Response by Mr. Nelson Mandela: The President of the International Geographical Union, esteemed members of the Union, our international visitors, distinguished guests, ladies and gentlemen:  my grandchildren, including Dr Ben Ngubane, the Minister of Arts, Culture, Science and Technology, and Mike Sutcliffe there, they have to keep on reminding me that I have now lost power and influence. I should remain with my grandchildren. I hope they will revise their opinion after this occasion – because a man who has lost power and influence cannot be honoured by such an organization! And it is with a special sense of humility that we stand here to receive the Planet and Humanity award. We are aware of how much correspondence and intervention it took to finally secure our presence here this afternoon.  We need to indicate that the effort it entailed to finally conclude the discussions about our participation had nothing to do with an unwillingness to accept this prestigious award, or an attitude of playing “hard to get”, as the colloquial saying goes.  We ourselves, as well as our office, long ago indicated to our Minister of Arts, Culture, Science and Technology, that we would be extremely honoured to receive the award. The vagaries of leaving official office and having to establish home as an unemployed pensioner, contributed to the uncertainty of not knowing where and in what condition one would be when the event comes around at last. Employed people and those in office can never imagine how chaotically unscheduled the lives are of those who find themselves in the idleness of retirement and pension. We are very happy that out of that chaos, our office could contrive to have us here, at this most prestigious event and occasion. I am a simple country boy, and I remain astounded and overawed by the awards and honours that people, for some incomprehensible reason, decide to bestow upon us.  A colleague of mine often asks me how it is that I remember so distinctly people I have met, days on which events have occurred, and the details of occurrences.  My consistent and truthful reply to him is the following:  I am a simple country boy, unacquainted with all of these marvelous and strange things of the world. Every time I encounter people, things and events, they remain indelibly stuck on my overawed mind. I left the country in April 1941, and many people may wonder why I call myself still a country boy.  But although I left the country in 1941, the country has not left me.  This visit will be such an occasion that I will never be able to forget, and it is furthermore an occasion that takes me back to concrete memories of and present-day knowledge about my origins as a country boy.  When I go to the place and area of my birth, so often as I do, the changed geography of the place strikes me with a force that I cannot escape.  And that geography is not one of mere landscapes and topography, it is the geography of the people.  Where once there were trees and even forests, we now see barrenness.  I can no longer walk those distances, but until a few years ago, I would traverse the miles of land I knew as a child and young man, and one was saddened at the poverty of the people – poverty lived out in the geography of the place.  It is the geography of women and young people, walking miles and miles to find the paltriest pieces of wood for fire to cook, and make a meal, and to keep a shelter warm. The trees and forests were destroyed exactly because our people were so dependent upon them, as sources of energy.  And in turn, people are today cold and in want of energy for cooking, cleaning and basic comforts because the trees and forests are destroyed.  I walked and I saw in the land of my youth, women walking, but walking in poverty and destitution.  The streams of my youth that were places of beauty and inspiration were now clogged up and dirty.  I saw the descendants of the mothers of our people bowing down to secure with their bare hands the cleanest of the dirty and dangerous water in those streams and pools. How would they get that water clean enough to use it for household purposes? I often ask them.  They would boil it, they reply, if only they had wood or other sources of energy to do so. I was taking a walk a few days ago in my country village, and I came across a stream which was polluted and where the water was moving very slowly.  And then I found three women fetching water.  And I asked them, “What are you going to do with that water?” They said, “We are going to use it for domestic purposes.  We are going to cook with it, drink it, clean ourselves”. I said, “But the water has tadpoles moving around, it has algae, this green stuff that covers stagnant water”.  And I said, “Up there, you see people washing their bodies and their clothes.  That water comes here”. They say, “That is our life”. And then I asked this question:  “What do you do with this water before you use it?” They say, “We do nothing.  We use it as it is”. And then I asked a foolish question. I was born in that area and I am supposed to know the conditions, but for me twenty-seven years of prison life was sufficient to make me forget about the living conditions of my people. I then asked the question, “Don’t you boil it before you use it?” They all exclaimed simultaneously. “Boil it with what?  Look up, right up to the horizon, there is not a single tree. We have no electricity. With what must we boil it?  We use cow dung, and that gives more smoke than heat”. I felt humiliated because I should never have asked that question, but I did. The alternatives seem clear:  use what they have and suffer the consequences. And the consequences were and remain cholera and other environmentally induced diseases. On the 9th of May, I was in New York and I met one of the most powerful businessmen in the world, who has supported us in the past, and built a school and a clinic.  And when I formed the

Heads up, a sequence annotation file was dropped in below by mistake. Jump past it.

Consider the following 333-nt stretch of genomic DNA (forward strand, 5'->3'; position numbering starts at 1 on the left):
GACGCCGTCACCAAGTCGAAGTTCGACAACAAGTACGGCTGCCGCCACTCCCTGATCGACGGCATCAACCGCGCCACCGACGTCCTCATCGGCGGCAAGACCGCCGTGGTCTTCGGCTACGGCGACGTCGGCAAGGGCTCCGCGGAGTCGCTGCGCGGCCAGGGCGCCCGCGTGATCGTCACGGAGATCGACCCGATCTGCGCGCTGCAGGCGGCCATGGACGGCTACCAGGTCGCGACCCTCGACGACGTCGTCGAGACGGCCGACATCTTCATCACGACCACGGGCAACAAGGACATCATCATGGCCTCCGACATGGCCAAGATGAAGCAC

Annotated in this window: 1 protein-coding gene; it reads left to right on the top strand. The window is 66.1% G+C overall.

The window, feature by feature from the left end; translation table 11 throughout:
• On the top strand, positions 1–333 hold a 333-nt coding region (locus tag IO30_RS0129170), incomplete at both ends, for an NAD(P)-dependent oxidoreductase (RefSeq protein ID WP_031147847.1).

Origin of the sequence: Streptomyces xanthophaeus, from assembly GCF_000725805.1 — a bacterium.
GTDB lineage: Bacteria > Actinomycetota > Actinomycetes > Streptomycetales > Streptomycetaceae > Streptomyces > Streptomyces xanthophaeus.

[Nelson Mandela] Foundation, he invited me and my wife to his place in the United States of America.  He then gave my wife five million dollars, and gave me ten million.  And his partner gave my wife seven-and-a-half million, gave me seven-and-a-half million too [for charity work in South   Africa]. Now I said to him, “I want you to build forty-five schools in the countryside in South   Africa, because there are vast areas in the countryside where there is no school, where there is no clinic”. He said, “No, I concentrate on health. I propose building so many clinics in your country.” And we had an argument. I said, “No, clinics are alright. But in the countryside the situation, the thinking of the people, is that the sangomas are more reliable than the clinics, modern clinics. We therefore want an educated core of people who are going to campaign in the countryside to say, These clinics are much better than sangomas. So that’s why I want you to build your forty-five schools.” We couldn’t resolve the argument. He said, “No, I am prepared to respond, but only in the field of health”. “Well”, I said, “let me go back and go to consult”. I came back home and I consulted the Minister of Education, Professor Kader Asmal. He overruled both of us, and he said, “No, there are many schools throughout the country without water, without sewerage, where the school children have to go to the Veldt to relieve themselves.  They have nothing to clean themselves so they use grass and then their fingers are soiled. With soiled hands, without washing because there is no water, they go and handle food. Bread, sandwiches, hard meally pap, meat, fruit, and in that way cholera spreads”. And then Professor Asmal said, “What we want is the installation of water in all the schools. And it’s going to cost a lot of money”. Well, I have written to the businessman to say, this is what the man who knows this field thinks we should do. No schools, no new schools, no new clinics, but water for the schools that are there, because that will go a long way in preventing cholera. These conditions I have seen repeated all over our country, our continent, and the developing world. We accept the honour you bestow upon us today, not as an honour in the usual sense of that word. We accept it as an acknowledgement of our common lack of honour, as humanity, for the manner in which we are destroying our mother planet and the chances for our children to have a sustainabl